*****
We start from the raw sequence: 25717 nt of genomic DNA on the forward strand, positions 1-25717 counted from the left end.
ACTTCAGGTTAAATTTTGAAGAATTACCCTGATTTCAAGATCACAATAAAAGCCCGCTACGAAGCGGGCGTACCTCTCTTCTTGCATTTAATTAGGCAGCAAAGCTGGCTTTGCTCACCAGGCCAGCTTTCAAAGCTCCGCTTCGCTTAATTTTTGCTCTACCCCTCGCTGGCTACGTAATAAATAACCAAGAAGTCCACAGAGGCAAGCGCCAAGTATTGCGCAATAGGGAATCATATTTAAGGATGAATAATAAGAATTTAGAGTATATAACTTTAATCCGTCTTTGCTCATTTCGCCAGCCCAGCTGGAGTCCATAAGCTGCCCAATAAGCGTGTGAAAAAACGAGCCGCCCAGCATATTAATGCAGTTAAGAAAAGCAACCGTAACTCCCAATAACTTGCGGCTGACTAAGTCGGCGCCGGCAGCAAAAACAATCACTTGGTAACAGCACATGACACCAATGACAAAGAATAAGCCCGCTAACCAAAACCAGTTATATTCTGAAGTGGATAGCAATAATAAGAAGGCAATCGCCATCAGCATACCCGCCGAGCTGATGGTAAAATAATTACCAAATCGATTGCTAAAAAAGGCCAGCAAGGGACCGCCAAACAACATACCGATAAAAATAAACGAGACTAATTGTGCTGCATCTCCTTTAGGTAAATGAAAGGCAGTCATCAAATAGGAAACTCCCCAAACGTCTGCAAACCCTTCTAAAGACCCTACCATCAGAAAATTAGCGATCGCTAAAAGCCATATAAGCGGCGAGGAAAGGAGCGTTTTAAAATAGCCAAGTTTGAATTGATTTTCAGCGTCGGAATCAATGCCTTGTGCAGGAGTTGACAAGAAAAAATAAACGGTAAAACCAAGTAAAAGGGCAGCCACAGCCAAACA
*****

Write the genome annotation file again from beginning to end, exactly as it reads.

We start from the raw sequence: 25717 nt of genomic DNA on the forward strand, positions 1-25717 counted from the left end.
ACTTCAGGTTAAATTTTGAAGAATTACCCTGATTTCAAGATCACAATAAAAGCCCGCTACGAAGCGGGCGTACCTCTCTTCTTGCATTTAATTAGGCAGCAAAGCTGGCTTTGCTCACCAGGCCAGCTTTCAAAGCTCCGCTTCGCTTAATTTTTGCTCTACCCCTCGCTGGCTACGTAATAAATAACCAAGAAGTCCACAGAGGCAAGCGCCAAGTATTGCGCAATAGGGAATCATATTTAAGGATGAATAATAAGAATTTAGAGTATATAACTTTAATCCGTCTTTGCTCATTTCGCCAGCCCAGCTGGAGTCCATAAGCTGCCCAATAAGCGTGTGAAAAAACGAGCCGCCCAGCATATTAATGCAGTTAAGAAAAGCAACCGTAACTCCCAATAACTTGCGGCTGACTAAGTCGGCGCCGGCAGCAAAAACAATCACTTGGTAACAGCACATGACACCAATGACAAAGAATAAGCCCGCTAACCAAAACCAGTTATATTCTGAAGTGGATAGCAATAATAAGAAGGCAATCGCCATCAGCATACCCGCCGAGCTGATGGTAAAATAATTACCAAATCGATTGCTAAAAAAGGCCAGCAAGGGACCGCCAAACAACATACCGATAAAAATAAACGAGACTAATTGTGCTGCATCTCCTTTAGGTAAATGAAAGGCAGTCATCAAATAGGAAACTCCCCAAACGTCTGCAAACCCTTCTAAAGACCCTACCATCAGAAAATTAGCGATCGCTAAAAGCCATATAAGCGGCGAGGAAAGGAGCGTTTTAAAATAGCCAAGTTTGAATTGATTTTCAGCGTCGGAATCAATGCCTTGTGCAGGAGTTGACAAGAAAAAATAAACGGTAAAACCAAGTAAAAGGGCAGCCACAGCCAAACA